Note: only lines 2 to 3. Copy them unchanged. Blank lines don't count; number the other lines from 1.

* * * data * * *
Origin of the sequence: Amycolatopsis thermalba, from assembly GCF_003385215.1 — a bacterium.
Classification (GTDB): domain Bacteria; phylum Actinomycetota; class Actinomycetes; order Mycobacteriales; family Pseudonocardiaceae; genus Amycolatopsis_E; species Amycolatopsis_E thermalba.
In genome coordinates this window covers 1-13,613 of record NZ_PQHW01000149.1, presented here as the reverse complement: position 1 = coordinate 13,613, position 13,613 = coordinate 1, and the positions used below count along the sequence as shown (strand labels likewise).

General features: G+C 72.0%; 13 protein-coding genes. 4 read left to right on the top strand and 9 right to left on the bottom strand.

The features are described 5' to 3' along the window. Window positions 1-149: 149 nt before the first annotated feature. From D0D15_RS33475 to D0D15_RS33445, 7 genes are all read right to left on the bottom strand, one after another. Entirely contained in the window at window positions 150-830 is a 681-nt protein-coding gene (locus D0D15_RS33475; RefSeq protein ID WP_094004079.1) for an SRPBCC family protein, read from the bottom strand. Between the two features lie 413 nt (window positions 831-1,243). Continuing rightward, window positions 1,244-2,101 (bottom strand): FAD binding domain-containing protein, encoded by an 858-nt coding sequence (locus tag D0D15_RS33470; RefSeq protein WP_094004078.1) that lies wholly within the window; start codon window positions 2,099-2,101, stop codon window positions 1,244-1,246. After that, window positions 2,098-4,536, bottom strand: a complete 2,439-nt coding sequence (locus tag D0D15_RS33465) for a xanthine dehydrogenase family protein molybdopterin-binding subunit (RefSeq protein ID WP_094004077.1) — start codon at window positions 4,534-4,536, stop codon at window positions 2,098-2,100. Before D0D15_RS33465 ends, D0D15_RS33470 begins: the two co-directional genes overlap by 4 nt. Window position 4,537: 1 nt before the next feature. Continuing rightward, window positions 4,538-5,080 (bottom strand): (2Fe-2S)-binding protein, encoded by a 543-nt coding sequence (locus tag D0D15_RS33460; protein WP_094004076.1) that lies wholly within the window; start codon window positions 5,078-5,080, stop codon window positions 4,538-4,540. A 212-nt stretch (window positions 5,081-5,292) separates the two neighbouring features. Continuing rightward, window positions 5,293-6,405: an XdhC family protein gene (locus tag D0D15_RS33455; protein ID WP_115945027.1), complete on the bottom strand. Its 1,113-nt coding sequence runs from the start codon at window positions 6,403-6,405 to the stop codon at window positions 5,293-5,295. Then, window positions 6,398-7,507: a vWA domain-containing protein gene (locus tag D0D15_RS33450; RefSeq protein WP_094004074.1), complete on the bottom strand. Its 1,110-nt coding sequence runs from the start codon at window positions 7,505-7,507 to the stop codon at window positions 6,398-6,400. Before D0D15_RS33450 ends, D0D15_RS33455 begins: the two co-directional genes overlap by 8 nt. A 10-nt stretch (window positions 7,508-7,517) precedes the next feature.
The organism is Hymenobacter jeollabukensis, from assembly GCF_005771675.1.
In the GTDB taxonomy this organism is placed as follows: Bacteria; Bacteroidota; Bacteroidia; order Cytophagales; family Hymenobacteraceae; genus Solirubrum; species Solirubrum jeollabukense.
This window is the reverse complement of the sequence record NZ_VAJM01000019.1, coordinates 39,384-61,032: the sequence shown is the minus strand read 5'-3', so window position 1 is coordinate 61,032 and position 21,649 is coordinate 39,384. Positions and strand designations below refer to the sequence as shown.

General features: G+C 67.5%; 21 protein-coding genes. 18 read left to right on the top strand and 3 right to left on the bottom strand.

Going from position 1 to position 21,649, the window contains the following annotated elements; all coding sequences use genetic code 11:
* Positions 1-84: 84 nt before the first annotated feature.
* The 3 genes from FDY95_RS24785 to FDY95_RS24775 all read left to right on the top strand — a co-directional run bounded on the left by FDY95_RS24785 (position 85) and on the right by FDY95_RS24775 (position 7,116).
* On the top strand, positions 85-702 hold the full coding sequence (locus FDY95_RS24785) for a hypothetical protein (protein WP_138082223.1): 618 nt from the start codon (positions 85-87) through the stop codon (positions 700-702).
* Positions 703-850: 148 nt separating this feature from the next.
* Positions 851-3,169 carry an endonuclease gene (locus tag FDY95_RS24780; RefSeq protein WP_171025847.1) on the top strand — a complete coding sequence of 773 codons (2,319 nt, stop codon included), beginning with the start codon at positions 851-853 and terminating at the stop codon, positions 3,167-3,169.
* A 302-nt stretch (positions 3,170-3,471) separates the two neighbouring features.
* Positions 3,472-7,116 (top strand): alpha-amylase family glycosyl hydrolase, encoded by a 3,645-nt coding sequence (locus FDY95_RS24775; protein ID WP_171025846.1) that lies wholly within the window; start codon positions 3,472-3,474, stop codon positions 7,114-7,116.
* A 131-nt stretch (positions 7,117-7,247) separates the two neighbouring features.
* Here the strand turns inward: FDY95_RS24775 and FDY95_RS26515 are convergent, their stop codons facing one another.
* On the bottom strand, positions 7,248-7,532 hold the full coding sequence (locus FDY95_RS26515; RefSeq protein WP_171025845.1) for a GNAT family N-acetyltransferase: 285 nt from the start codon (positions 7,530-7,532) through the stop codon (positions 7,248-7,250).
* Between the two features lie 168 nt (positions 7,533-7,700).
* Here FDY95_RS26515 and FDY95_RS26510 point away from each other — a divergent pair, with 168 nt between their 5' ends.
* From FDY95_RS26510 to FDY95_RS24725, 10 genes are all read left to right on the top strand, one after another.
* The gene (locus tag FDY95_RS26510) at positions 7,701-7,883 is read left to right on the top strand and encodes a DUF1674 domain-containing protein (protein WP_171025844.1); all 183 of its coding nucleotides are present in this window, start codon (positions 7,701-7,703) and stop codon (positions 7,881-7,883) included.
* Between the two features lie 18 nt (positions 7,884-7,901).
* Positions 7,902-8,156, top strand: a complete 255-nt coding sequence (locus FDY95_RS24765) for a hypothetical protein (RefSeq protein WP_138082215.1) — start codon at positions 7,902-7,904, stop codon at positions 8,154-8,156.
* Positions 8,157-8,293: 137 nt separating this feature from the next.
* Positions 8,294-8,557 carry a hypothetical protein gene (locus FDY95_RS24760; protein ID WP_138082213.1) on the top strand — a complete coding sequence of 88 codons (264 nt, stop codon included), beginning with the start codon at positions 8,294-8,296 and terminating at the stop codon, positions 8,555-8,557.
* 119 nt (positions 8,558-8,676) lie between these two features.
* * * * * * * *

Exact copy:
Classification (GTDB): domain Bacteria; phylum Actinomycetota; class Actinomycetes; order Mycobacteriales; family Pseudonocardiaceae; genus Amycolatopsis_E; species Amycolatopsis_E thermalba.
In genome coordinates this window covers 1-13,613 of record NZ_PQHW01000149.1, presented here as the reverse complement: position 1 = coordinate 13,613, position 13,613 = coordinate 1, and the positions used below count along the sequence as shown (strand labels likewise).